Last year, there was nearly US$50 billion of capital investment in the UK and Norwegian sectors of the North Sea, with both countries ranking in the top 10 for global upstream investment.
In the UK, investment continued to boom with US$19 billion capital expenditure split equally between new field developments and brownfield projects. Our analysis shows that nearly a third of total UK spend (around US$6 billion) was associated with just five assets in 2014 – Mariner, Schiehallion, Laggan, Clair and Golden Eagle.
This wave of investment stabilised production after several years of steep decline, and we anticipate moderate growth in the coming years.
However, even before the slump in oil price, capital discipline started to bite as companies put project returns under greater scrutiny and a low oil price environment further added to the pressure.
Using our Upstream Data Tool to leverage our extensive asset-level database, we estimate US$3.2 billion of spend associated with pre-sanction projects could be at risk over the next two years as a result of current oil prices. Without this, UK upstream spend in 2016 would be around US$10 billion – just over half of 2014 levels.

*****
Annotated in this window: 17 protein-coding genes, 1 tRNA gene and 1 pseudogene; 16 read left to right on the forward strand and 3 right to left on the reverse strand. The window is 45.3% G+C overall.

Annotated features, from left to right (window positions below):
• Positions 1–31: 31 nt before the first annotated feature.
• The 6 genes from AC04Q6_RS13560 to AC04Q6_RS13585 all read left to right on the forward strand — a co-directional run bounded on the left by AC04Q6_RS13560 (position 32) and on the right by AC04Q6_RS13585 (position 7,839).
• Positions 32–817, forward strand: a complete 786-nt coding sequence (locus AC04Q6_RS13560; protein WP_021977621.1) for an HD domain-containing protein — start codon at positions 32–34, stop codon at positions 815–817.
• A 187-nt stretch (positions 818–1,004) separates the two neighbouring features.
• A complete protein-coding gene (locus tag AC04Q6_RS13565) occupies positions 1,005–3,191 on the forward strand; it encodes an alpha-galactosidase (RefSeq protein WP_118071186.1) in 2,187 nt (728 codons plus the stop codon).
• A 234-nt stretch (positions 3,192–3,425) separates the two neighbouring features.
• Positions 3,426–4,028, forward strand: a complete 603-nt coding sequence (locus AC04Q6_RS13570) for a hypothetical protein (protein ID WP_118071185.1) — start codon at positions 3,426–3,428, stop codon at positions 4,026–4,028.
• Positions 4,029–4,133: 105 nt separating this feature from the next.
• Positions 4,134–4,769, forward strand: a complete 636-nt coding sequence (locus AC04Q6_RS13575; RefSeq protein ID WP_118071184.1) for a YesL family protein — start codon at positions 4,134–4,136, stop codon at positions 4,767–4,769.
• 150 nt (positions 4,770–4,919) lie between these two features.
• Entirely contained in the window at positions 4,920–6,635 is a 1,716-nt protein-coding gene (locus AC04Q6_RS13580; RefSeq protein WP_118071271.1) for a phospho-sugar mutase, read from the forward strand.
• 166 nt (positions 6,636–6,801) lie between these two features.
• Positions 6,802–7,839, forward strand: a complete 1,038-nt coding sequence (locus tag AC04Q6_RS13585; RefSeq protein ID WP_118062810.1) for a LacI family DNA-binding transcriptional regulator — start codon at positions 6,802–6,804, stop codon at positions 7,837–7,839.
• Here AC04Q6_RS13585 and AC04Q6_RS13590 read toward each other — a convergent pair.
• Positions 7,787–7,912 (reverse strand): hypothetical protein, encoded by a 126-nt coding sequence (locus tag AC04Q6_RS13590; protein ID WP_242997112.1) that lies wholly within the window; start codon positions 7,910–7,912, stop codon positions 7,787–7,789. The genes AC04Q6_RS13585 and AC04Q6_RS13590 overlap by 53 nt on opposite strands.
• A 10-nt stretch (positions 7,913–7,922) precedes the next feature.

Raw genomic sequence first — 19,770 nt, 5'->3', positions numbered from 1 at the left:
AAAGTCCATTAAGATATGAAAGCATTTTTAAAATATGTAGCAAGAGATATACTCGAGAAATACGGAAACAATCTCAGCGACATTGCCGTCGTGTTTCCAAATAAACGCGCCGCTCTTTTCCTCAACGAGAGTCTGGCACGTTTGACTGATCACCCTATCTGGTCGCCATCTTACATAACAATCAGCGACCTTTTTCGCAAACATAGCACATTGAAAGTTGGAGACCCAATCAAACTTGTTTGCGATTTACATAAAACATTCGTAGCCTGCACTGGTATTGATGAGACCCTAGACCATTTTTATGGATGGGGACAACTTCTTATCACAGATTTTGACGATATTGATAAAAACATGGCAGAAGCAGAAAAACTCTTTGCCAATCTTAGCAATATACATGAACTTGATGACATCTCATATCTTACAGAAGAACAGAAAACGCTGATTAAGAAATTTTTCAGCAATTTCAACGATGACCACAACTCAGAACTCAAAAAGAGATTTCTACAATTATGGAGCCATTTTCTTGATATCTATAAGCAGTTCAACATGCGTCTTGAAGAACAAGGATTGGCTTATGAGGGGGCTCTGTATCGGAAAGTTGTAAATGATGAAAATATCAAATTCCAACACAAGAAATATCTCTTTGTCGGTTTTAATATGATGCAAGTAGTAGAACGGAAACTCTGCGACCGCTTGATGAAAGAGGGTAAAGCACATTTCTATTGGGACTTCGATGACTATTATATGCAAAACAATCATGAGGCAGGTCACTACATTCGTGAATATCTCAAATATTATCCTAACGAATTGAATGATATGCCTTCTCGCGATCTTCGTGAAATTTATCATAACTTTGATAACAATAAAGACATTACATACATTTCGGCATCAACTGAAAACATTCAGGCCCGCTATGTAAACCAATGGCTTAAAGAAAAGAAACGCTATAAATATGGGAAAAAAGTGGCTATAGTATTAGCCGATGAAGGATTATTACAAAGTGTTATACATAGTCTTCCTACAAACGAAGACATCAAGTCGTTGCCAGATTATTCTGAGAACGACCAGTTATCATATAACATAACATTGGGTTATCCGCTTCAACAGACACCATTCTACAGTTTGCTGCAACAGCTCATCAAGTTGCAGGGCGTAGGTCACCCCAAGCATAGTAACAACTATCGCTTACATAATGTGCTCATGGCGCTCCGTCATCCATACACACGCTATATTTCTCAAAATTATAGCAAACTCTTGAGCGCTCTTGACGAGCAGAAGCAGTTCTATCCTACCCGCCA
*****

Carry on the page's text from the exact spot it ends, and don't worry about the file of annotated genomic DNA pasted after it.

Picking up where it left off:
Norway also felt the impact of capital discipline in 2014 but, after record levels of investment in recent years, spend cooled only slightly, dropping from $29.8 billion in 2013 to $28.8 billion. Using the tool, we can see that two-thirds went to producing assets, with US$5 billion spent on Troll and Ekofisk alone.
Yet despite high investment, last year saw the lowest number of fields brought onstream since 2011 and the situation looks set to worsen as capital discipline continues to impact the sanctioning of projects.
Even before the drop in oil prices, more than a dozen projects in Norway were hit by cost cutting and development delays in the last 18 months. This has impacted both pre-Final Investment Decision projects like Johan Castberg, and sanctioned projects such as Brynhild and Goliat. We expect a greater number of projects to be further delayed or shelved in 2015.
If you are a subscribing client and interested in finding out more about the upstream performance of the UK and Norway, you can access further detailed analysis of exploration activity, costs, M&A and both fiscal environments within our 2014 reviews.
UK Upstream – 2014 in review and what to look for in 2015 [Subscription required]
Norway Upstream – 2014 in review [Subscription required]
Norway Upstream – Outlook for 2015 [Subscription required]
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